Spectrum Music is proud to introduce acclaimed vocalist, conductor, and University of Toronto faculty member Christine Duncan as their Artistic Advisor for the 2014/15 concert season. Fresh off her performance with Tanya Tagaq at the 2014 Polaris Prize awards show conducting her renown Elements Choir, Christine sat down with Spectrum Artistic Producer Jesse Dietschi to chat about her approach to the voice and art as a whole.
One talent of yours that draws a lot of attention is your ability to drastically alter the tone of your voice. What drew you to start experimenting with extended vocal techniques?
I have been singing since I can remember and have always been a mimic and have experimented with vocal sounds. One thing I love about children is the completely unselfconscious and unedited “sounding” they do. The range and breadth of it is amazing! I strive to be that available with my vocal vocabulary. It’s a bit like a game to see how you can wrap your vocal instrument around non-idiomatic sounds. I have been doing that most of my life.
Your Element choir has been described as “blend[ing] improvisation and directed noisemaking, with a choir made of professionals and amateurs.” What about large choral groups do you find most intriguing/satisfying, and how did the concept for this project develop?
There is nothing else quite like the experience of a bunch of voices vocalizing together. The sound of it is extremely satisfying and the shared experience of people singing or sounding together is also very special. In 2006 I was releasing an album called Idiolalla, with DB Boyko from Vancouver, and Jean Martin – 2 voices and drums, improvising. We had CD release concerts booked in Montreal and Toronto, and Jean suggested that we put together groups of singers that DB and I could conduct as another element to the performances. DB and I had already been doing some of this kind of thing, albeit in a more primitive fashion than what the Element Choir has developed into. We arranged this for the concerts and afterward, Jean and I decided to apply for a study grant to develop a vocabulary for improvising choir. We were successful with the application and the Element Choir was born.
Are there any differences in how you approach improvising as a vocalist in structured vs. non-structured musical settings?
Yes. In structured musical settings, the structure has to be taken into account when improvising. It is more of an exercise where there is some conforming to external parameters that impact improvising choices. Everything is in relation to the external structure or composition. In non-structured settings there are no external parameters, per se. My choice in those situations is to function with an internal sense of structure, or even a compositional sensibility, to give intention and direction to the improvising material. This is harder to do but it makes the most sense to me, and keeps me interested in “free” improvisation.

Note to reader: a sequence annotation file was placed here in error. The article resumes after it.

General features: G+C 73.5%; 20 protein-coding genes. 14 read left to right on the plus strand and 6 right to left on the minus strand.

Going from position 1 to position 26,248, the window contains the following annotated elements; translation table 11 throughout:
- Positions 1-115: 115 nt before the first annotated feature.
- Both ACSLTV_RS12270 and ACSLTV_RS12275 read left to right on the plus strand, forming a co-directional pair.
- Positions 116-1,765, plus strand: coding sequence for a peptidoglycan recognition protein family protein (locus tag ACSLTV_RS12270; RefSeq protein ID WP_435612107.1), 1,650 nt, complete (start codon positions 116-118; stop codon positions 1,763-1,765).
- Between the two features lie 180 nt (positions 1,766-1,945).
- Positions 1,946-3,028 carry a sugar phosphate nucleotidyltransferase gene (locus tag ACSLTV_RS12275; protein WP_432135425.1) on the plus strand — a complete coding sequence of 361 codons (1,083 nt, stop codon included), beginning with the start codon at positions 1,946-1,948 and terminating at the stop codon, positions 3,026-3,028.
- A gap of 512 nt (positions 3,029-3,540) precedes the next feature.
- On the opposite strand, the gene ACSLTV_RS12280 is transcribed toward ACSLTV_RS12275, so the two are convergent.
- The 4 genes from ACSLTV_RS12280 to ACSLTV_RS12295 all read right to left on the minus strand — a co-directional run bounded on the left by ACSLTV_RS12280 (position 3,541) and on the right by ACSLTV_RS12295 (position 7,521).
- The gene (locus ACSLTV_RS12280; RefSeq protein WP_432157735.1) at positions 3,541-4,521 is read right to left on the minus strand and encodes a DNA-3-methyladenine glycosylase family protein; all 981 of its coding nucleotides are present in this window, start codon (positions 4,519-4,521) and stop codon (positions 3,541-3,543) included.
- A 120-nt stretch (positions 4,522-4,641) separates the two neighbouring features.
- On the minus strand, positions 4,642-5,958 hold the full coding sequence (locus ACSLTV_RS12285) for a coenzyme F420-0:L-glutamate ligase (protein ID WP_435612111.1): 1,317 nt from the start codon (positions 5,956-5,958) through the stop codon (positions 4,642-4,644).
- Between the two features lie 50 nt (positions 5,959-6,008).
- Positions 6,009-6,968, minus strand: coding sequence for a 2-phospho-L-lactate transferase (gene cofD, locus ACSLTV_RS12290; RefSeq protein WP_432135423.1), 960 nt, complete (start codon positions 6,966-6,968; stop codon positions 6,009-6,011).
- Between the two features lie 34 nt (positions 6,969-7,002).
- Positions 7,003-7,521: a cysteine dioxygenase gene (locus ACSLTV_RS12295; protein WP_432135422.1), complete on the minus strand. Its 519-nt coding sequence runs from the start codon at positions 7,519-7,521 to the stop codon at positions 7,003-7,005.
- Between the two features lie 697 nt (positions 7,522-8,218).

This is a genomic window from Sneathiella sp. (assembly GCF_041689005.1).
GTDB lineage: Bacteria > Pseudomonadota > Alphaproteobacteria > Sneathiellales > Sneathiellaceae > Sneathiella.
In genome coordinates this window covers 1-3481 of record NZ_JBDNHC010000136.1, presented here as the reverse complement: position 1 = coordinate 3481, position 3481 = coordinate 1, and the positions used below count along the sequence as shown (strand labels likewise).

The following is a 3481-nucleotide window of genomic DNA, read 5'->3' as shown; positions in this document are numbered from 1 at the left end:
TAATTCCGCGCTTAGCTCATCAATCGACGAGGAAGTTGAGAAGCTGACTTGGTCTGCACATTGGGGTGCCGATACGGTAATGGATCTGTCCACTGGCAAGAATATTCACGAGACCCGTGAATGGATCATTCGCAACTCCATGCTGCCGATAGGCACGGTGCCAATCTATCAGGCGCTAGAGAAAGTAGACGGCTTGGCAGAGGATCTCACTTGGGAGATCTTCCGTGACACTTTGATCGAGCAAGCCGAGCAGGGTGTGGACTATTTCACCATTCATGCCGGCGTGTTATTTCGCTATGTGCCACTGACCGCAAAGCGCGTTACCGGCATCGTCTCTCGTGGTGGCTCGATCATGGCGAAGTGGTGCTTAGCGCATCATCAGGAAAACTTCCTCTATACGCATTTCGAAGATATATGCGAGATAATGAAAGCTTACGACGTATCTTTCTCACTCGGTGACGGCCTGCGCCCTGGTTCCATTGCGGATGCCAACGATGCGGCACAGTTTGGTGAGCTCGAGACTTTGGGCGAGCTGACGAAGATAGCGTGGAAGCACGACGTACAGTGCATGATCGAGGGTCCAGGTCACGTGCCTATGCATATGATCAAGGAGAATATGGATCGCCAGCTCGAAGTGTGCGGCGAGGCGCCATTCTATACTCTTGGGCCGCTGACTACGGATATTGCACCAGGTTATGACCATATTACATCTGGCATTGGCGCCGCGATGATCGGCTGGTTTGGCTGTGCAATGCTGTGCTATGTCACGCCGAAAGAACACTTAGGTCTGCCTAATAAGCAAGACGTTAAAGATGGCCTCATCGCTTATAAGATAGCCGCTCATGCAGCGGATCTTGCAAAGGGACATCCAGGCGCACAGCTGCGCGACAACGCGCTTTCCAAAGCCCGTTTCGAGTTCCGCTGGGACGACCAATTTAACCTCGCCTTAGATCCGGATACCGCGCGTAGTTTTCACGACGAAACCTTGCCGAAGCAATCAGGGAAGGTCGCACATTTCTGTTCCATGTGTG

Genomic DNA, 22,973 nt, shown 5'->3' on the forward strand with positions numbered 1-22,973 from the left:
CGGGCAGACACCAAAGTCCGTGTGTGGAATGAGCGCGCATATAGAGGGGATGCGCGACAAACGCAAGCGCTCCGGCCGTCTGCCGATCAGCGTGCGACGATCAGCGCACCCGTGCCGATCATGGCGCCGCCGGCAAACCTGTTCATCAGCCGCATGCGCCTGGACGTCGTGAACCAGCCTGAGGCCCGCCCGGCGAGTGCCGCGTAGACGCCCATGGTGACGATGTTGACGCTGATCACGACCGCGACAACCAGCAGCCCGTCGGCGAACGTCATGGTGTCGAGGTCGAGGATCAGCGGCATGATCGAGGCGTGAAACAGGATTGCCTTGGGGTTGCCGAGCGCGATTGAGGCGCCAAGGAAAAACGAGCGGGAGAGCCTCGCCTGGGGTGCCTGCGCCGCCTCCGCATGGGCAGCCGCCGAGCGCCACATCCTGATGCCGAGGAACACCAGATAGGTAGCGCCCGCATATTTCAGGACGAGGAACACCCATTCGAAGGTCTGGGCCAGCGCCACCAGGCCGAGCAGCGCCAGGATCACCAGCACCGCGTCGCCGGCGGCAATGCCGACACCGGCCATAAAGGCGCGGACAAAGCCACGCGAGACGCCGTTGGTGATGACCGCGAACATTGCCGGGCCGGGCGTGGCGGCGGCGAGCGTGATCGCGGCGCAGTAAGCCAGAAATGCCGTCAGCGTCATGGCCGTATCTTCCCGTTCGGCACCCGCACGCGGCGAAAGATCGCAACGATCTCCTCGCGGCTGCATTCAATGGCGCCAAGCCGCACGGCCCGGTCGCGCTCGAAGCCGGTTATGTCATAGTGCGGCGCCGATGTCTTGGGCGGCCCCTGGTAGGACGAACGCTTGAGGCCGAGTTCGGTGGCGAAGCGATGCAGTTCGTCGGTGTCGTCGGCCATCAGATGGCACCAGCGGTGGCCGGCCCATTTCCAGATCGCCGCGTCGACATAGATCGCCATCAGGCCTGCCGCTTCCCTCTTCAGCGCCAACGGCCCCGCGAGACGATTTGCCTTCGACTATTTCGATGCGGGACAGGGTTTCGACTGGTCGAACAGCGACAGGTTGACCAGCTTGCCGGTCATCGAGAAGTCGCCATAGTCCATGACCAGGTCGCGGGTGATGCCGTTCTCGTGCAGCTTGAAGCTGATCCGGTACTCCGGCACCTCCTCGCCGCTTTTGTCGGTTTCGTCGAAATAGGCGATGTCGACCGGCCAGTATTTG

What are you looking forward to doing with your new role as an Artistic Advisor with Spectrum Music?
I have only had one meeting with Spectrum members so far, but it looks like I know a lot of people in the field that I can introduce to you guys. As far as I’m concerned the most important thing is developing and maintaining relationships with like minded people, particularly for those of us (artists, etc.) that function more on the fringes of society. We create our own community, not only locally, but through the country and other parts of the world as well.
A big part of Spectrum’s vision is to explore the overlapping spaces between the worlds of improvising and through composition. How does your own artistic sensibility fit into this idea?
This is a big part of how I function, musically. I regularly perform in through-composed environments, improvised environments, and everything in between. Philosophically this lines up with my concept of the evolution of art as well. There is nothing new under the sun. What we look for, and where we find new information is in the liminal spaces where existing forms overlap, where we can draw information from varied, established sources and combine and recombine to create fresh or interesting approaches.
“we find new information is in the liminal spaces where existing forms overlap, where we can draw information from varied, established sources and combine and recombine to create fresh or interesting approaches”
What are you listening to these days? Are there any recordings/artists that have recently come to your attention or are particularly inspiring to you?
Because I’m constantly listening to music in a very focused fashion for work purposes, it is rare these days that I will listen to music for recreation or relaxation purposes. I tend to hyper-focus on music, and that is usually not too relaxing. That said, here are a couple of my current favourite albums:
Justin Haynes – Birder
Phil Minton and Veryan Weston – Past
Luciano Berio – Sinfonia
If for some reason you could not be a vocalist, what else could you see yourself doing in another life?
Yeah, not sure. I would probably be conducting, or put all of my attention into playing the theremin, you know, singing without singing…..